Rejected dispensary applicants in Illinois may get another bite at the apple, if a court motion filed by attorneys for the State of Illinois get their way in the state’s dispensary “supercase”. Meanwhile, in another consolidated case of craft grow license applicants suing the state, the Illinois supreme court denied a motion to allow state regulators to award craft grow licenses to some of the applicants so that winners of 47 uncontested licenses can move forward with their delayed business plans.
The consolidated case of 32 Illinois dispensary applicants suing the state over the application process met before a Cook County Circuit Court judge last Tuesday, one of a series of hearings as the litigants jockey for position before the trial begins. Resolution of the case holds the fate of 185 dispensary licenses, some of which were first supposed to be issued in April 2020.
In Tuesday’s hearing on dispensary licenses, Judge Cecilia Gamrath denied motions to substitute her with another judge, denied attempts to sever a pair of plaintiffs from the consolidated case, and allowed defending attorneys for the state to argue that more plaintiffs should be allowed join the suit.
The state’s motion to allow additional plaintiffs to join the suit is highly irregular, and Judge Gamrath voiced her reticence to allow it, say attorneys in attendance, since the 35-day window for allowing complaints against state administrative decisions – essentially the evaluation of a license application – has long since passed. Gamrath allowed the state’s motion to proceed to briefing, more paper-based arguments, from the defendants and the state’s attorneys.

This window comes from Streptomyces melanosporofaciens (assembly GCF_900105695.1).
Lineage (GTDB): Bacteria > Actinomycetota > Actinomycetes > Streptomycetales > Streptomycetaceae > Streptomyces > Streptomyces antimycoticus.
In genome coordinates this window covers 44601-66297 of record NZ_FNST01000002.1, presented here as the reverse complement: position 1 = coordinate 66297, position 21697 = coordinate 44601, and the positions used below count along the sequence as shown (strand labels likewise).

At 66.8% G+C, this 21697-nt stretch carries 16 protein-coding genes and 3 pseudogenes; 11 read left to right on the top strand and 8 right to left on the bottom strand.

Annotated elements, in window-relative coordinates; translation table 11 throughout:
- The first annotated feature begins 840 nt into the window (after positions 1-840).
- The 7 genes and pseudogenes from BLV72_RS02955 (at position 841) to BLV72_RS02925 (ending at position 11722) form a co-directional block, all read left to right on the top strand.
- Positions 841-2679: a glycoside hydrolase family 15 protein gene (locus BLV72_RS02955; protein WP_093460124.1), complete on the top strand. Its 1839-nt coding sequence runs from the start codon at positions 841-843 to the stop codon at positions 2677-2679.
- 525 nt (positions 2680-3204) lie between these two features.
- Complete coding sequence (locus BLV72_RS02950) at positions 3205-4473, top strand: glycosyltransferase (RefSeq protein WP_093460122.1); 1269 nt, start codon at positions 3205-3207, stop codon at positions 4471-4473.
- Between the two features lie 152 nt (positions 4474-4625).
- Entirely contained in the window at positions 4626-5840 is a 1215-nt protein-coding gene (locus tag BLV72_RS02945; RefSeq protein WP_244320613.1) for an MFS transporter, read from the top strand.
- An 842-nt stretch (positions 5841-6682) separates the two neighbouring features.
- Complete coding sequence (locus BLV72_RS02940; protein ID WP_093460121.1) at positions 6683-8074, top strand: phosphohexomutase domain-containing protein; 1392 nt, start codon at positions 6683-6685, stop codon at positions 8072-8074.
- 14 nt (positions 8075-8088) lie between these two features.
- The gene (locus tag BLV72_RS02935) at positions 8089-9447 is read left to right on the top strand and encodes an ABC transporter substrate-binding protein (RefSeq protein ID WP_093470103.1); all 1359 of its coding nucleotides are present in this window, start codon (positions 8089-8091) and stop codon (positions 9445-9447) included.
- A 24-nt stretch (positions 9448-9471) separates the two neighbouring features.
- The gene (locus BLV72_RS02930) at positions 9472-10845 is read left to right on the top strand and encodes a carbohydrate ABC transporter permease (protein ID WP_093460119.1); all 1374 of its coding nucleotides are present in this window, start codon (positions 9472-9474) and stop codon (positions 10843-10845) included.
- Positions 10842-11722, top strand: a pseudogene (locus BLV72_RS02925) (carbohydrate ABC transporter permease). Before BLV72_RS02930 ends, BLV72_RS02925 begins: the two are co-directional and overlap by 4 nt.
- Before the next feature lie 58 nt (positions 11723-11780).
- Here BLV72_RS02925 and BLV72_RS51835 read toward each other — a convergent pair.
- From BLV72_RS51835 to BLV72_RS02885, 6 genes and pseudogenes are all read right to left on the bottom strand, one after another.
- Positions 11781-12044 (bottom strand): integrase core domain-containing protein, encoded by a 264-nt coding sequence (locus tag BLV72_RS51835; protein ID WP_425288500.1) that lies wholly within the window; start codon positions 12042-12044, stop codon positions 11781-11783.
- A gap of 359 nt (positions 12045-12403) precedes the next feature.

The Attorney General’s move to allow more applicants to be part of the consolidated case is potentially a political move. As over 240 dispensary and craft grow licenses have been locked in court for months, Gov. J.B. Pritzker’s administration has been reportedly pressuring the Attorney General for ways to allow disqualified applicants to be let back into the process. Allowing more applicants into the consolidated case would accomplish that goal, but it’s Judge Gamrath’s decision whether or not it will be allowed.
For the motion on craft grow licenses, the Supreme Court did not elucidate the reason for the denial.
“It’s a very disappointing decision. By keeping in place the stay on the announcement of all 60 license winners rather than allowing the Department of Agriculture to announce up to 47 of them, the Illinois Supreme Court has harmed dozens, if not hundreds, of Social Equity Applicants who are facing serious financial consequences as a result of this delay,” said Ryan Holz, an attorney from Greenspoon Marder representing craft grow applicant 1837 Craft Grow LLC, which has a $2.5 million real estate option on a property that expires today.
As it stands, both cases’ actual trials are likely still months away from starting, as the consolidated dispensary case’s next court date is Feb. 25, to resolve the question of whether or not more plaintiffs should be allowed in the case and the craft grow’s next court date is March 10.